A couple weeks ago I mentioned I had some more electronic/dance stuff on the way and, well, I'm making good on that promise. The press release for this, the recent purple LP by El Salvador/L.A.-based artist Sister Mantos drops names like Donna Summer, Giorgio Moroder, Suicide and Gary Numan and I'm not sure how accurate those claims are, nevertheless, it's a pretty good dance record.
Beginning with a mellow jam like "Like I Want 2" is an interesting move. Makes sense though as its possibly the most memorable track on the record. It has a really nice simple pulse that's slowly built up with atmospheric trumpet, keys and other sounds. The buoyant beat keeps the track bump bump bumping while everything else, vocals included, sounds nonchalant and nicely washed out. There's a nice droney outro too. "Disaster Beat WE ARE ONE" is a less shy tune. Its beat actually reminds me a bit of that hair_loss LP I just reviewed though employed in a little different context here. The track is full of propulsive rhythms, irreverent synth lines and choral-like backing which have a priceless effect especially during the excellent breakdown. It's got a lovely melodic lilt which isn't too common in dance music, in my experience anyway. Sister Mantos employed a number live instruments and you can tell. He seems to pay a lot more attention to the texture of his songs than your average laptopper usually does. "AUG05" really reminds me of another song but I can't place it. Built around a jagged, juddering beat, everything else is a placid as can be. Lonesome, blurry vocals and airy waves of synth; it's practically a drone song. "ASTAROTH" flirts with a web of samples and loops before going double time into a neo-disco stomp and then back again. Here is one of the finest moments of the record where a beautiful keyboard part rears its head and gently rolls along against nearly imperceptible vocals til the end of the side. Lovely.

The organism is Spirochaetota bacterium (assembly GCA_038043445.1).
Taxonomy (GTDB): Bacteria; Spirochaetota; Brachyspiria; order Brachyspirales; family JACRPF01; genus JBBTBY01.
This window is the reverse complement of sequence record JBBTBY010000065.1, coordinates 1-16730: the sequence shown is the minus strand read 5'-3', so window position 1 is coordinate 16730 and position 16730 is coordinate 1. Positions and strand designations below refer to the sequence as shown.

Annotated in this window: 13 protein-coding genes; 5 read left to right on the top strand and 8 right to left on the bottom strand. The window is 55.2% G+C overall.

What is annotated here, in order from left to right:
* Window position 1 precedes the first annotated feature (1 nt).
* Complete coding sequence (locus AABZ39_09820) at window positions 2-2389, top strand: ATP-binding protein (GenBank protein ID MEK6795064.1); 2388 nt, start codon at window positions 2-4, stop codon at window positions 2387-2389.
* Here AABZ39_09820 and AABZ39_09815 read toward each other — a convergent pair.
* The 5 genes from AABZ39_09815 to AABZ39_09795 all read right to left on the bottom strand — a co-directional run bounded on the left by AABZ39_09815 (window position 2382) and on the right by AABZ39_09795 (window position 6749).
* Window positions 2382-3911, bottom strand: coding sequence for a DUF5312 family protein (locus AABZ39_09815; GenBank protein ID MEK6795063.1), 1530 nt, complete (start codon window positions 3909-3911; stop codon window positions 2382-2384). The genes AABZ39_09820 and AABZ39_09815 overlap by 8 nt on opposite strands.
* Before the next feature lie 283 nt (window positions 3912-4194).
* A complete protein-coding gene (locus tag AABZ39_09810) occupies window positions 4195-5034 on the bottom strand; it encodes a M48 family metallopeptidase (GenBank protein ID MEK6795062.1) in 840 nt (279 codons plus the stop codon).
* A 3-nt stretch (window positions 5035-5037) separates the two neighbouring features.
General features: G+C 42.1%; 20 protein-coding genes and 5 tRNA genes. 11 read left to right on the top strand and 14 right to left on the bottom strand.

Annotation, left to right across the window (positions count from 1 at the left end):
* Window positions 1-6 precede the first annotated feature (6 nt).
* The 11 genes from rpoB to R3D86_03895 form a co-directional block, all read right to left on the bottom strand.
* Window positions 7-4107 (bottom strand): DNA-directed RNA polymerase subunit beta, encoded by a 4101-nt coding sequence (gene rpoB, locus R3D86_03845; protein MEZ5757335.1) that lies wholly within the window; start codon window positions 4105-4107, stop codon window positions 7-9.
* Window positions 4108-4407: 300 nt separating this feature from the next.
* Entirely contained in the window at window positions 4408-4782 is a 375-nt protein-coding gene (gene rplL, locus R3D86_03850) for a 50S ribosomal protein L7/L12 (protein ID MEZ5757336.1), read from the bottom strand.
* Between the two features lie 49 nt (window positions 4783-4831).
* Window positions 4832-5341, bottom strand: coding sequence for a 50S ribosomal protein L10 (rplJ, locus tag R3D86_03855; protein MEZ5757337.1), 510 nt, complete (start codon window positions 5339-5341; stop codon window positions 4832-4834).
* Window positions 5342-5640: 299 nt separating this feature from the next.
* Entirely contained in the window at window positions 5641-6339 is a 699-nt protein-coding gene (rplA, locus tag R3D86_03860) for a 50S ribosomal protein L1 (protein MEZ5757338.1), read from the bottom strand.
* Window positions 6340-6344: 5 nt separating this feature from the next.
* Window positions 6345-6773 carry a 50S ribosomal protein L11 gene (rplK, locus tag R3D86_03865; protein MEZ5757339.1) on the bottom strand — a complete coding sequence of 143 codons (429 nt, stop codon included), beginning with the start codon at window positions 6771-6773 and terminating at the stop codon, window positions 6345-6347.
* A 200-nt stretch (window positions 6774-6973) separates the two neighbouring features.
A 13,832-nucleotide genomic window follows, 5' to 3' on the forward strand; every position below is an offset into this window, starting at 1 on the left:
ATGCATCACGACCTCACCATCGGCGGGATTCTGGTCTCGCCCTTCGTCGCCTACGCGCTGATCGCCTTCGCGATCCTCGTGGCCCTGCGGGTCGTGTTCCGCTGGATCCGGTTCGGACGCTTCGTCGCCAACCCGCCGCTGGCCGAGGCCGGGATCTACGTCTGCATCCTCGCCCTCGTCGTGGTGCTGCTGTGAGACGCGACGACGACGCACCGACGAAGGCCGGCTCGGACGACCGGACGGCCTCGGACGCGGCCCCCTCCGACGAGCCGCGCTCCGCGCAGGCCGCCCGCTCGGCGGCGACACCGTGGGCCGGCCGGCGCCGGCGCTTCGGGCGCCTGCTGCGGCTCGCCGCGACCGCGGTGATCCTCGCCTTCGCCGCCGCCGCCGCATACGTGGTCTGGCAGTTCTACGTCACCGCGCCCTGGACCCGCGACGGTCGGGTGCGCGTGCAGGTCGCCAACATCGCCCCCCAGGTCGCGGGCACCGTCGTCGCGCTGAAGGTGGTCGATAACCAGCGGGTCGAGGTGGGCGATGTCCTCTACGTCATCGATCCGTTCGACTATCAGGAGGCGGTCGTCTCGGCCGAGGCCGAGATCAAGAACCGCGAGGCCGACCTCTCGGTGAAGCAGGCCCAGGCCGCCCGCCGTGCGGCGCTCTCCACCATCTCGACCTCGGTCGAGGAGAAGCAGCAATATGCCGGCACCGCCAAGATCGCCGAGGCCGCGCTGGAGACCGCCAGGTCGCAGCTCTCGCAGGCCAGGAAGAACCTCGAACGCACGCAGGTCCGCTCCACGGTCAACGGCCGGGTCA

"Kaos" the first track off the second side, has almost a Timbaland-at-a-rave vibe. At least at first, the piece becomes progressively less minimal as it goes on. The song more or less acts like an intro into "No God," probably the first anti-theist dancefloor track I've come across. There's a nice guitar solo that breaks things up but the track lacks the atmosphere a lot of the other songs on the album bring so the repetition doesn't hold up as well and things get a little monotonous by the end. "Stopped Trying" checks the beat at the door, for a misty multi-tracked vocal and synth song. It's very simple but effective and an unexpected choice for a dance record. It really pays off though. "WORLDWIDE" brings the record back into the club. The track is anchored by an excellent chugging violin melody, which provides a different but very welcome timbre to the proceedings. There's plenty of other great things going on here too, lots of excellent synth melodies, strange unplaceable percussive noises and so on. "Breakdown the electoral college" is also a pretty unexpected refrain for a dance anthem as well. "Messian's Dream" is a short outro of cave sounds and that wraps the record up.
Electronic music isn't my forte really but I like this record, Sister Mantos knows how to write and execute pretty complex arrangements and most of all he achieves a sound that doesn't come off as too plastic or digital. It comes on cool opaque purple vinyl which is a definite plus as well. Still available.